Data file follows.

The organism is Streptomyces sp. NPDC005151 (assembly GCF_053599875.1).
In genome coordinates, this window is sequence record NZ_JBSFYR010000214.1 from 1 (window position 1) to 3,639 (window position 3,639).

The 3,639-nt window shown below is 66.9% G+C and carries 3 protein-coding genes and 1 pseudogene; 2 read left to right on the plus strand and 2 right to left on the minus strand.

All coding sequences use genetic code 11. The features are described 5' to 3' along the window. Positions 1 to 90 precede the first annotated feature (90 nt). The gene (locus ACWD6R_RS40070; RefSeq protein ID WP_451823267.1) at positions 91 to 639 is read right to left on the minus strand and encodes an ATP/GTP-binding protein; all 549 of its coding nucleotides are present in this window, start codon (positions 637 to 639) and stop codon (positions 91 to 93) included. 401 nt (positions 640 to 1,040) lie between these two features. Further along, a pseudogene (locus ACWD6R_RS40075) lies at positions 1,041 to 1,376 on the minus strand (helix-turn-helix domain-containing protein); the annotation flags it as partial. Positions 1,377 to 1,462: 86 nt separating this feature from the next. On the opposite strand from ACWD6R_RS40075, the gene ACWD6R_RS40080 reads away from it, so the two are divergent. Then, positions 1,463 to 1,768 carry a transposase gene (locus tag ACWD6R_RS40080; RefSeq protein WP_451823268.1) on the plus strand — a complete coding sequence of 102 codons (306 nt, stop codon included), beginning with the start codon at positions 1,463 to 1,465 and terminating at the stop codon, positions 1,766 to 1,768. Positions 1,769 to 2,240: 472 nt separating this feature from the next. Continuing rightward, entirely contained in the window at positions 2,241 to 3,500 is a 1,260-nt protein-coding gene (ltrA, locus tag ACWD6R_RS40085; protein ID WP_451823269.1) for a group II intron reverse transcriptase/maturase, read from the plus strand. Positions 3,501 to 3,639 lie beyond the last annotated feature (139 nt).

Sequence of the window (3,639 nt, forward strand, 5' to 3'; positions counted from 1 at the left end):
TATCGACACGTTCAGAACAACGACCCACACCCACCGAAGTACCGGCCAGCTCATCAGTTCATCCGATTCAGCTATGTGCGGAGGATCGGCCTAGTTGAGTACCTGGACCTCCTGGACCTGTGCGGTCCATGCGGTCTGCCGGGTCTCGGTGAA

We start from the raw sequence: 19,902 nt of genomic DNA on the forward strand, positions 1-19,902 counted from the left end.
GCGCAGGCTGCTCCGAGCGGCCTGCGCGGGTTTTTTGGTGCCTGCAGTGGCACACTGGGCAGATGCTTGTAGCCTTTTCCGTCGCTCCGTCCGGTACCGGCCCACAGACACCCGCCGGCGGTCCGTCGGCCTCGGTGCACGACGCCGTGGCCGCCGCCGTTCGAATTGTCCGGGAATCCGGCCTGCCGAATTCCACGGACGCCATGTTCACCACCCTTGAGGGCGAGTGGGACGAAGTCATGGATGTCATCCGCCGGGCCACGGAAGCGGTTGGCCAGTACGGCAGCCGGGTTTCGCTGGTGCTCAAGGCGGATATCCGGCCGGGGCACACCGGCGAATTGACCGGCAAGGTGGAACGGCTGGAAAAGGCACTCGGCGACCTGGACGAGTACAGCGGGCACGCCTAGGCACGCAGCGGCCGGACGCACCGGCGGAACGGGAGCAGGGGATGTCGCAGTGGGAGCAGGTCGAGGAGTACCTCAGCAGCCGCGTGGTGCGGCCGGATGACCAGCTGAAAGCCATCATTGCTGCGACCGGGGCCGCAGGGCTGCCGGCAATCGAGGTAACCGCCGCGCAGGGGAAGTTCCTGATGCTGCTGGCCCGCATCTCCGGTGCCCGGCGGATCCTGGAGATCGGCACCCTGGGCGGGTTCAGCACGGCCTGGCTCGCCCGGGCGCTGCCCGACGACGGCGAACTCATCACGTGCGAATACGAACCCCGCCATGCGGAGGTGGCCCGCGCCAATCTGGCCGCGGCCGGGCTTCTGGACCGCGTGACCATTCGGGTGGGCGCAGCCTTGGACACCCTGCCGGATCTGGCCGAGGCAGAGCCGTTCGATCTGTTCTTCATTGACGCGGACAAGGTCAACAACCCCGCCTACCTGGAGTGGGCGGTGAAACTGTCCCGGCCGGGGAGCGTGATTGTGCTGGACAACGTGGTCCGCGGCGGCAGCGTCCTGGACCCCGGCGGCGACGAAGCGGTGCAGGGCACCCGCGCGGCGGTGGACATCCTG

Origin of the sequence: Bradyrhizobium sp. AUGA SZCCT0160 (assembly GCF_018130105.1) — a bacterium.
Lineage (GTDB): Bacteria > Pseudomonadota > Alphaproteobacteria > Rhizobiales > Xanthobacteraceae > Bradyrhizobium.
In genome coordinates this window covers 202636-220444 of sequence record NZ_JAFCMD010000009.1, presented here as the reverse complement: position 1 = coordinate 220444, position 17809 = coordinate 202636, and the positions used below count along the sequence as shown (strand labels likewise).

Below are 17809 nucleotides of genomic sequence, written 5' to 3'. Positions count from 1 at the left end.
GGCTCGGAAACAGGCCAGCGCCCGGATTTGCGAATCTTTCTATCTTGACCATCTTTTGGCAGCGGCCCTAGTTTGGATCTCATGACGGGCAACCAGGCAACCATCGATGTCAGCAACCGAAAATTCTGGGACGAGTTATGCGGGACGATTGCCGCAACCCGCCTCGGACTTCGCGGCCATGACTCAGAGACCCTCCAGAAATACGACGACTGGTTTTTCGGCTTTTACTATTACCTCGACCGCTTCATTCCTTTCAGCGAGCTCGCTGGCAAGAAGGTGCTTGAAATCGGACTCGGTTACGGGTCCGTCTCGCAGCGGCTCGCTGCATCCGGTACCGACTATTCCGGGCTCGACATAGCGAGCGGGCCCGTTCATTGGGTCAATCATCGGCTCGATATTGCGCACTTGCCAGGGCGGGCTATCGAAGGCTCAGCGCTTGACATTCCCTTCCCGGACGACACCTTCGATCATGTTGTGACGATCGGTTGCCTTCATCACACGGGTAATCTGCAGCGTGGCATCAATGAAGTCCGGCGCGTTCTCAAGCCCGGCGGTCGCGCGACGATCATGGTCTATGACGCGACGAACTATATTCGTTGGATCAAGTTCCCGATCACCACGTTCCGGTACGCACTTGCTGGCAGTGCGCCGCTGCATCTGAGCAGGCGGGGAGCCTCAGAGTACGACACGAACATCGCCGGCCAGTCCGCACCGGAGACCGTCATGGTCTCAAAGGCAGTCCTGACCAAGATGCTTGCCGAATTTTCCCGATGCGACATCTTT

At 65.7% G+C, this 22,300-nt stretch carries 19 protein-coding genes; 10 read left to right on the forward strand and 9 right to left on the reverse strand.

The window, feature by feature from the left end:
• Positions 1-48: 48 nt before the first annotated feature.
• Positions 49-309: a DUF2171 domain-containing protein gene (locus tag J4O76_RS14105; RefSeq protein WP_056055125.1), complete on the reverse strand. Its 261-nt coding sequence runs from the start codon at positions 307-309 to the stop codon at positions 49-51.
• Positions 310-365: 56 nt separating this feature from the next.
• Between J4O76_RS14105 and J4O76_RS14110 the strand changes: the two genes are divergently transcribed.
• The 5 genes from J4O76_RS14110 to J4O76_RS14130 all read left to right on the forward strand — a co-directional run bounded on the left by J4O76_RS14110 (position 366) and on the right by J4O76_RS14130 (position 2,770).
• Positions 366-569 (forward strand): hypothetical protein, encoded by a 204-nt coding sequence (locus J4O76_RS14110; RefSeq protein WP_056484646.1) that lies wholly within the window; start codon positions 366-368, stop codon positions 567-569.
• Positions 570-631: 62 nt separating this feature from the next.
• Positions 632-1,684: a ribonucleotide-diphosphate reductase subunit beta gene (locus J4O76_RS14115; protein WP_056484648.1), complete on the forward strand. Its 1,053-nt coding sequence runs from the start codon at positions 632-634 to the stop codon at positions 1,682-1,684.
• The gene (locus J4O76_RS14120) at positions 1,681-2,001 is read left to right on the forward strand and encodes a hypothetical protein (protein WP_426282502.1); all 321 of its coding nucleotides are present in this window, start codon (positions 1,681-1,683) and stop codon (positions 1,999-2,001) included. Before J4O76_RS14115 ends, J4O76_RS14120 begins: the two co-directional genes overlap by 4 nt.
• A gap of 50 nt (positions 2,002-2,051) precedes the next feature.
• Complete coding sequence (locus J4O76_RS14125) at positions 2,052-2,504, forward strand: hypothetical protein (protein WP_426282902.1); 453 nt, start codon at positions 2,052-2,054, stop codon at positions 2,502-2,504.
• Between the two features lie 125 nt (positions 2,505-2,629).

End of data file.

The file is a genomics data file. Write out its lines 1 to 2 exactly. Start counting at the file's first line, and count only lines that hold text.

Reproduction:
The organism is Streptomyces sp. NPDC005151 (assembly GCF_053599875.1).
In genome coordinates, this window is sequence record NZ_JBSFYR010000214.1 from 1 (window position 1) to 3,639 (window position 3,639).